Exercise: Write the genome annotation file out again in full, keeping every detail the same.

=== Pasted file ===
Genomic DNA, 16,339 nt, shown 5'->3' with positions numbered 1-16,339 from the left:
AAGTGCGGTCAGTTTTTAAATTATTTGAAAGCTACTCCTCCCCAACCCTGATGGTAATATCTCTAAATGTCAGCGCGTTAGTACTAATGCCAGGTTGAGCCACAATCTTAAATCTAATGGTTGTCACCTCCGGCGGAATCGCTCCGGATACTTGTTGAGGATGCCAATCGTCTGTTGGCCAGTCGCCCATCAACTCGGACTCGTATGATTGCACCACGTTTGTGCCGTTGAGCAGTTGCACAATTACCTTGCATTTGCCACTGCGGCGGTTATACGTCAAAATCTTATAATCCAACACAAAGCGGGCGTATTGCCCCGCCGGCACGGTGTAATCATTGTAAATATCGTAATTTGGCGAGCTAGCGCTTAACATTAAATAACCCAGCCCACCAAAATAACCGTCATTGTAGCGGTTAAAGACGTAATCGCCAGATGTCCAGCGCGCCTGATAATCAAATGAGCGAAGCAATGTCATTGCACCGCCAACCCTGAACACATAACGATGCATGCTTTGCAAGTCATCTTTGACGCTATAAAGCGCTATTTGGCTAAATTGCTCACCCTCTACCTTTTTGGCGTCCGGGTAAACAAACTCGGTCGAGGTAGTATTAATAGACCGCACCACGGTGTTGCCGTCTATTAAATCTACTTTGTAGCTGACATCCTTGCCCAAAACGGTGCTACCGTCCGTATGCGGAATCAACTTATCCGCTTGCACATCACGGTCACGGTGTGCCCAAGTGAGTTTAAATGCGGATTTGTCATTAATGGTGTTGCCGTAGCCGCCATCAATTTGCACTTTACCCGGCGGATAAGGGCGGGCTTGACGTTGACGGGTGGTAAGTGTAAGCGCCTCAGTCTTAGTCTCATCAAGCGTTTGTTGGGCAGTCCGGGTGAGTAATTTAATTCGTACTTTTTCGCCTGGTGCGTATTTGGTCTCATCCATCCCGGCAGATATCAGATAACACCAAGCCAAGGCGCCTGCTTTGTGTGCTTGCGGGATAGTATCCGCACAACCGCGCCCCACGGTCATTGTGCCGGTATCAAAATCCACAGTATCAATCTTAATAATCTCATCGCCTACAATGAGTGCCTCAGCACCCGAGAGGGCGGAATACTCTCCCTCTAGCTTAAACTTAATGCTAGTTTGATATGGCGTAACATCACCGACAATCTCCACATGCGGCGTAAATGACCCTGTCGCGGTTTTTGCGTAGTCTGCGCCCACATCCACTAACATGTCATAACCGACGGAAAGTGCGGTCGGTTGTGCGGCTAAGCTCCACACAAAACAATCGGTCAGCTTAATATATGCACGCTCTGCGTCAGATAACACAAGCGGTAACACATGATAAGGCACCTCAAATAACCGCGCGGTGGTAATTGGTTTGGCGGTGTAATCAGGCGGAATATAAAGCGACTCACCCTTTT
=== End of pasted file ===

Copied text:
Genomic DNA, 16,339 nt, shown 5'->3' with positions numbered 1-16,339 from the left:
AAGTGCGGTCAGTTTTTAAATTATTTGAAAGCTACTCCTCCCCAACCCTGATGGTAATATCTCTAAATGTCAGCGCGTTAGTACTAATGCCAGGTTGAGCCACAATCTTAAATCTAATGGTTGTCACCTCCGGCGGAATCGCTCCGGATACTTGTTGAGGATGCCAATCGTCTGTTGGCCAGTCGCCCATCAACTCGGACTCGTATGATTGCACCACGTTTGTGCCGTTGAGCAGTTGCACAATTACCTTGCATTTGCCACTGCGGCGGTTATACGTCAAAATCTTATAATCCAACACAAAGCGGGCGTATTGCCCCGCCGGCACGGTGTAATCATTGTAAATATCGTAATTTGGCGAGCTAGCGCTTAACATTAAATAACCCAGCCCACCAAAATAACCGTCATTGTAGCGGTTAAAGACGTAATCGCCAGATGTCCAGCGCGCCTGATAATCAAATGAGCGAAGCAATGTCATTGCACCGCCAACCCTGAACACATAACGATGCATGCTTTGCAAGTCATCTTTGACGCTATAAAGCGCTATTTGGCTAAATTGCTCACCCTCTACCTTTTTGGCGTCCGGGTAAACAAACTCGGTCGAGGTAGTATTAATAGACCGCACCACGGTGTTGCCGTCTATTAAATCTACTTTGTAGCTGACATCCTTGCCCAAAACGGTGCTACCGTCCGTATGCGGAATCAACTTATCCGCTTGCACATCACGGTCACGGTGTGCCCAAGTGAGTTTAAATGCGGATTTGTCATTAATGGTGTTGCCGTAGCCGCCATCAATTTGCACTTTACCCGGCGGATAAGGGCGGGCTTGACGTTGACGGGTGGTAAGTGTAAGCGCCTCAGTCTTAGTCTCATCAAGCGTTTGTTGGGCAGTCCGGGTGAGTAATTTAATTCGTACTTTTTCGCCTGGTGCGTATTTGGTCTCATCCATCCCGGCAGATATCAGATAACACCAAGCCAAGGCGCCTGCTTTGTGTGCTTGCGGGATAGTATCCGCACAACCGCGCCCCACGGTCATTGTGCCGGTATCAAAATCCACAGTATCAATCTTAATAATCTCATCGCCTACAATGAGTGCCTCAGCACCCGAGAGGGCGGAATACTCTCCCTCTAGCTTAAACTTAATGCTAGTTTGATATGGCGTAACATCACCGACAATCTCCACATGCGGCGTAAATGACCCTGTCGCGGTTTTTGCGTAGTCTGCGCCCACATCCACTAACATGTCATAACCGACGGAAAGTGCGGTCGGTTGTGCGGCTAAGCTCCACACAAAACAATCGGTCAGCTTAATATATGCACGCTCTGCGTCAGATAACACAAGCGGTAACACATGATAAGGCACCTCAAATAACCGCGCGGTGGTAATTGGTTTGGCGGTGTAATCAGGCGGAATATAAAGCGACTCACCCTTTT